1. The peceived object occasioned by the impulse or vibration of a material substance affecting the ear; a sensation or perception of the mind received through the ear, and produced by the impulse or vibration of the air or other medium with which the ear is in contact; the effect of an impression made on the organs of hearing by an impulse or vibration of the air caused by a collision of bodies, or by other means; noise; report; as, the sound of a drum; the sound of the human voice; a horrid sound; a charming sound; a sharp, high, or shrill sound.
The warlike sound
Of trumpets loud and clarions. Milton.
2. The occasion of sound; the impulse or vibration which would occasion sound to a percipient if present with unimpaired; hence, the theory of vibrations in elastic media such cause sound; as, a treatise on sound.
☞ In this sense, sounds are spoken of as audible and inaudible. 3. Noise without signification; empty noise; noise and nothing else.
Sense and not sound . . . must be the principle. Locke.
Sound boarding
boards for holding pugging, placed in partitions of under floors in order to deaden sounds.
Sound bow
in a series of transverse sections of a bell, that segment against which the clapper strikes, being the part which is most efficacious in producing the sound. See Illust. of Bell.
Sound post (Mus.)
See Sounding post, under Sounding.
Sound intransitive verb [OE. sounen, sownen, OF. soner, suner, F. sonner, from L. sonare. See Sound a noise.]
1. To make a noise; to utter a voice; to make an impulse of the air that shall strike the organs of hearing with a perceptible effect.
“And first taught speaking trumpets how to sound.” Dryden.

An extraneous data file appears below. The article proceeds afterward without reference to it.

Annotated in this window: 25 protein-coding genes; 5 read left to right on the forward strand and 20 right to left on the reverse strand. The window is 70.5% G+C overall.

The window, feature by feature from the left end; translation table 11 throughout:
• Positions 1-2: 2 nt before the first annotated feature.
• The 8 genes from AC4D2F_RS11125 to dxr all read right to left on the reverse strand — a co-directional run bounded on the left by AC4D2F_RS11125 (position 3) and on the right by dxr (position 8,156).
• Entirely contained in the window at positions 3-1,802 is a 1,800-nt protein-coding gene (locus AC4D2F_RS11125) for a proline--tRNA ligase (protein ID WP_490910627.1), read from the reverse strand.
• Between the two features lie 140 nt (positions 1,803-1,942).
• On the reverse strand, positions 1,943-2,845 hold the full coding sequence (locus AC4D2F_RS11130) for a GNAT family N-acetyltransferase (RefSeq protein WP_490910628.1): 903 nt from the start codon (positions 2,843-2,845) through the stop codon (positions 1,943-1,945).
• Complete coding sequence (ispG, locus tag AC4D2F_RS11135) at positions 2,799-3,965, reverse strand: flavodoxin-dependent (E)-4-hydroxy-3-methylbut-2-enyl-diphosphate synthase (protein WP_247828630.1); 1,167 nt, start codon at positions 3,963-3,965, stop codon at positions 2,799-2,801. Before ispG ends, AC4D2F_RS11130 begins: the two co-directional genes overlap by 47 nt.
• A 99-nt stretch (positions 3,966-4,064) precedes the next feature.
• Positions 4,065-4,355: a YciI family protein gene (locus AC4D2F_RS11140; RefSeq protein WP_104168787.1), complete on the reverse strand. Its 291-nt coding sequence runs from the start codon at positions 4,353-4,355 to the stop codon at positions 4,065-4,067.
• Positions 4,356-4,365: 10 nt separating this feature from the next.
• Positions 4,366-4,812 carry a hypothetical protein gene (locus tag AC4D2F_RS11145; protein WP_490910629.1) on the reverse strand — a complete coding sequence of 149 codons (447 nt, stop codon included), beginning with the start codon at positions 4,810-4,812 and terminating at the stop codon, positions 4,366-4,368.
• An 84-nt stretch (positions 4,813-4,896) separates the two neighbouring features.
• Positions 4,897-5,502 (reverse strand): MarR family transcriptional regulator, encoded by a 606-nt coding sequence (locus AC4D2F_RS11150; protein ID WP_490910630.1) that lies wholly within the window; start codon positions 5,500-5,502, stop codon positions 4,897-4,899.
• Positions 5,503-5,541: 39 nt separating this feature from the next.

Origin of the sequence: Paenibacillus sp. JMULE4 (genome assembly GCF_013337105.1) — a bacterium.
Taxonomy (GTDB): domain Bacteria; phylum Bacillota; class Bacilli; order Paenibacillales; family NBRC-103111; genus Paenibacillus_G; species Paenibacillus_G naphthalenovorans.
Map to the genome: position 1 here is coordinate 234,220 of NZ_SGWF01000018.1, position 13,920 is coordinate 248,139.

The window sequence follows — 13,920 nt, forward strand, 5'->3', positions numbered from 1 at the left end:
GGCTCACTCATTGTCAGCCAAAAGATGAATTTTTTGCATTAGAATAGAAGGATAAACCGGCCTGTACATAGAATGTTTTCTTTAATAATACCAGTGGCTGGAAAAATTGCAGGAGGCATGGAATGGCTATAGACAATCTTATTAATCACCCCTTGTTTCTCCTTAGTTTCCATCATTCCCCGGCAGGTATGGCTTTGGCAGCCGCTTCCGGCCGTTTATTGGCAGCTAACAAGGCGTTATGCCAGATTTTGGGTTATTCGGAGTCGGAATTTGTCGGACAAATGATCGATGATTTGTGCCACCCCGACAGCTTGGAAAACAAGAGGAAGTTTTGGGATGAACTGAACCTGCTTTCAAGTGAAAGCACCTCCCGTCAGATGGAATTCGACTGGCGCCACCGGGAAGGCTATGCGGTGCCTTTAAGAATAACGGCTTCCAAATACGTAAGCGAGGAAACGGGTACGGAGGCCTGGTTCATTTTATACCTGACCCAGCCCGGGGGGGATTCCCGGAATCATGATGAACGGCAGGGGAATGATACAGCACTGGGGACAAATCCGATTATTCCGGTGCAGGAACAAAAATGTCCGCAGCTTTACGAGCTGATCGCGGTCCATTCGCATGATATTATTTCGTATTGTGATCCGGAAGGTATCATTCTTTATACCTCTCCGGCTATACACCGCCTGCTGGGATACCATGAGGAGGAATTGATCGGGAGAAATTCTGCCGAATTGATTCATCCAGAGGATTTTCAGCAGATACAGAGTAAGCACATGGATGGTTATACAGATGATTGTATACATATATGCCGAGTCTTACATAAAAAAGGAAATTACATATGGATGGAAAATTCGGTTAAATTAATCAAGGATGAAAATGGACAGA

How silver-sweet sound lovers' tongues! Shak.
2. To be conveyed in sound; to be spread or published; to convey intelligence by sound.
From you sounded out the word of the Lord. 1 Thess. i. 8.
3. To make or convey a certain impression, or to have a certain import, when heard; hence, to seem; to appear; as, this reproof sounds harsh; the story sounds like an invention.
Good sir, why do you start, and seem to fear
Things that do sound so fair? Shak.
To sound in


To sound into
to tend to; to partake of the nature of; to be consonant with. [Obs., except in the phrase To sound in damages, below.]

Soun[d]ing in moral virtue was his speech. Chaucer.
To sound in damages (Law)
to have the essential quality of damages. This is said of an action brought, not for the recovery of a specific thing, as replevin, etc., but for damages only, as trespass, and the like.
Sound transitive verb
1. To cause to make a noise; to play on; as, to sound a trumpet or a horn; to sound an alarm.
A bagpipe well could he play and soun[d]. Chaucer.
2. To cause to exit as a sound; as, to sound a note with the voice, or on an instrument.

3. To order, direct, indicate, or proclain by a sound, or sounds; to give a signal for by a certain sound; as, to sound a retreat; to sound a parley.
The clock sounded the hour of noon. G. H. Lewes.
4. To celebrate or honor by sounds; to cause to be reported; to publish or proclaim; as, to sound the praises of fame of a great man or a great exploit.

5. To examine the condition of (anything) by causing the same to emit sounds and noting their character; as, to sound a piece of timber; to sound a vase; to sound the lungs of a patient.

6. To signify; to import; to denote. [Obs.] Milton.
Soun[d]ing alway the increase of his winning. Chaucer.

-- Webster's unabridged 1913